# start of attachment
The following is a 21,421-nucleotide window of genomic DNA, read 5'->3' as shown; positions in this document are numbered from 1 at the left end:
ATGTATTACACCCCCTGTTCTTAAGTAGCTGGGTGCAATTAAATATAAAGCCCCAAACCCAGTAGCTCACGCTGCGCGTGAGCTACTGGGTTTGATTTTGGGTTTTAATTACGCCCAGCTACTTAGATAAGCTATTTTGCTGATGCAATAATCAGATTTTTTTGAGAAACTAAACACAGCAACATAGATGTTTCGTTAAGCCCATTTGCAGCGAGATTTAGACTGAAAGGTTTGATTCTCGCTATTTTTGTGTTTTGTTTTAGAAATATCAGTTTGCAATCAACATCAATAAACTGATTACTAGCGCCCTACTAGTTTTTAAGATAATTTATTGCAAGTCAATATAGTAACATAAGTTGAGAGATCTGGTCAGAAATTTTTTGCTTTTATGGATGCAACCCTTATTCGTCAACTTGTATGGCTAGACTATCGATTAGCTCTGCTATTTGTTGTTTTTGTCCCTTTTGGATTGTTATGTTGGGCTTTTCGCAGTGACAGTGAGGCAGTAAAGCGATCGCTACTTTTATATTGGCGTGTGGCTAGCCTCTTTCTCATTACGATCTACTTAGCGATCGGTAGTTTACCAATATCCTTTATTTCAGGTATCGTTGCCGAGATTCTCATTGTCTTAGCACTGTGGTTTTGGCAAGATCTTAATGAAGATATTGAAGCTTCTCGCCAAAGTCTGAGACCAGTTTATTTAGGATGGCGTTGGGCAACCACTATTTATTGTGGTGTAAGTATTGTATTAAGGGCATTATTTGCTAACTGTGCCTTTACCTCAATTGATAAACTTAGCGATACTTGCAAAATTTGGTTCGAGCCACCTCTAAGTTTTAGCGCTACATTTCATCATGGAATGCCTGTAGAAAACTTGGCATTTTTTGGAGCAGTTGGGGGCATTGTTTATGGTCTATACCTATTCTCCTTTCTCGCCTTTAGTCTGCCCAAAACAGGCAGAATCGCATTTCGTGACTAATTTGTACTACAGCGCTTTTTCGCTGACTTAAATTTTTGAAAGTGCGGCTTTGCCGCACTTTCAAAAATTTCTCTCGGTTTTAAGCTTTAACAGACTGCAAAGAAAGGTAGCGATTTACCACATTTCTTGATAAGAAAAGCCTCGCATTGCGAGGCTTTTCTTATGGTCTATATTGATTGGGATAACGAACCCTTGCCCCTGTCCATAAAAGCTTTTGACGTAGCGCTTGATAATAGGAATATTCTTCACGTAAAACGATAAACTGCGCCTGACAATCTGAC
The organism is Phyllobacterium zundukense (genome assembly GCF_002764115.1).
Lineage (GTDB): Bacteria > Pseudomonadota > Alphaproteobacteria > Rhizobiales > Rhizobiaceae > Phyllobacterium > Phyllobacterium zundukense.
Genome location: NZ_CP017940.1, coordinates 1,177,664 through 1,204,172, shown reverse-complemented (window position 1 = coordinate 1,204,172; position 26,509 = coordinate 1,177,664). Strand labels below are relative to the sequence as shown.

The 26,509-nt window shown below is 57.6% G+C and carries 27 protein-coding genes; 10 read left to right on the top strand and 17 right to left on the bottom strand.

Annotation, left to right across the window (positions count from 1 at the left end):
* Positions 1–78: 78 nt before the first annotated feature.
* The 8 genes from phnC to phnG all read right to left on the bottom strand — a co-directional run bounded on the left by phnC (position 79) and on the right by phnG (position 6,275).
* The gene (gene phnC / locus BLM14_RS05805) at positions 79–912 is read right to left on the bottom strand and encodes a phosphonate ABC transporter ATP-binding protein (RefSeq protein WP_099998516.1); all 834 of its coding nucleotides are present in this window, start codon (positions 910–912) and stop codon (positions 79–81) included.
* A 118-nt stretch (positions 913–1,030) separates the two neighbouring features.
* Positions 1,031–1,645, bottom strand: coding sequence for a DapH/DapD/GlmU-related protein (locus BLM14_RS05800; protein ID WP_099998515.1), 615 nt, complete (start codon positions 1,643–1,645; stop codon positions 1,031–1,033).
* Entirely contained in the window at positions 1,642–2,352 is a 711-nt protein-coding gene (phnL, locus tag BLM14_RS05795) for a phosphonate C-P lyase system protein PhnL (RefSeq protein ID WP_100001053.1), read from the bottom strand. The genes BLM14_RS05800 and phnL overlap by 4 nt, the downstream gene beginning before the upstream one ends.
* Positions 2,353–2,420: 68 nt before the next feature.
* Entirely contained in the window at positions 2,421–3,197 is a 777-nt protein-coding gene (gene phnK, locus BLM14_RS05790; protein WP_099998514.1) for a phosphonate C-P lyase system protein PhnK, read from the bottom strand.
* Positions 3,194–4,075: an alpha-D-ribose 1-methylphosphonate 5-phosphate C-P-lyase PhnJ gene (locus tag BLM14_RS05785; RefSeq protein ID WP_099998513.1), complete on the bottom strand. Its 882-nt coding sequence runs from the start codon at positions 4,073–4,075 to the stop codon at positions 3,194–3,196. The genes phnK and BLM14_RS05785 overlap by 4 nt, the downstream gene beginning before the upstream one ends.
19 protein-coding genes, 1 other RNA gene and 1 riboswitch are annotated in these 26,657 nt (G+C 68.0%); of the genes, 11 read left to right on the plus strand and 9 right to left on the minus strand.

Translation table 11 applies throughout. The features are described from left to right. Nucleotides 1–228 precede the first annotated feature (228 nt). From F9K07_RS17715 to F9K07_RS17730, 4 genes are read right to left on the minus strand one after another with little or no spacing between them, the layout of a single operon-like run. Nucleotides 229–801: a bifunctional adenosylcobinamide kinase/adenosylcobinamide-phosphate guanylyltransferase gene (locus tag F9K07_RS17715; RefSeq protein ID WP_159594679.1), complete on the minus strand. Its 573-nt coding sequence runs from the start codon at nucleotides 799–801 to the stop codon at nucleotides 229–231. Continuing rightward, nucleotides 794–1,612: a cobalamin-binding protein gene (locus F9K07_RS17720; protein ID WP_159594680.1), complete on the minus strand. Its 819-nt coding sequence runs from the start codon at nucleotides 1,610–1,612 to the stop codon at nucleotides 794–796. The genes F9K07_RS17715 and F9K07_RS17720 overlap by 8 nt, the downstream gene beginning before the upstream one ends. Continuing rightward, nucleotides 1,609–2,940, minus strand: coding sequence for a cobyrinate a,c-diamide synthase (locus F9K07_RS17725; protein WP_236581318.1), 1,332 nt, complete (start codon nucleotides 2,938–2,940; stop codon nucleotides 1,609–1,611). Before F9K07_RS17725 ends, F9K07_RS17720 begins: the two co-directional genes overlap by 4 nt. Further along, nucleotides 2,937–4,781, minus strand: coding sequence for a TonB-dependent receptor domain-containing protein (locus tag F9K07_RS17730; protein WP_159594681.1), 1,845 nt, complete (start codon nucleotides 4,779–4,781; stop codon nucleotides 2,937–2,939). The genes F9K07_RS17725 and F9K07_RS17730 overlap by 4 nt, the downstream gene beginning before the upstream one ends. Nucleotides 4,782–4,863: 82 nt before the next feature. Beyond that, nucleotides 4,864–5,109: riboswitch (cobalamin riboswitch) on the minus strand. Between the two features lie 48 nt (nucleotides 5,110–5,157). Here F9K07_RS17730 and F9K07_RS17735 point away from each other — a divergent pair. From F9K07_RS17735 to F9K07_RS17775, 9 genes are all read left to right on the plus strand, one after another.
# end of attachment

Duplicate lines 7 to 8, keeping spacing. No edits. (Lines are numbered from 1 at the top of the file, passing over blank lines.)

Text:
Annotation, left to right across the window (positions count from 1 at the left end):
* Positions 1–78: 78 nt before the first annotated feature.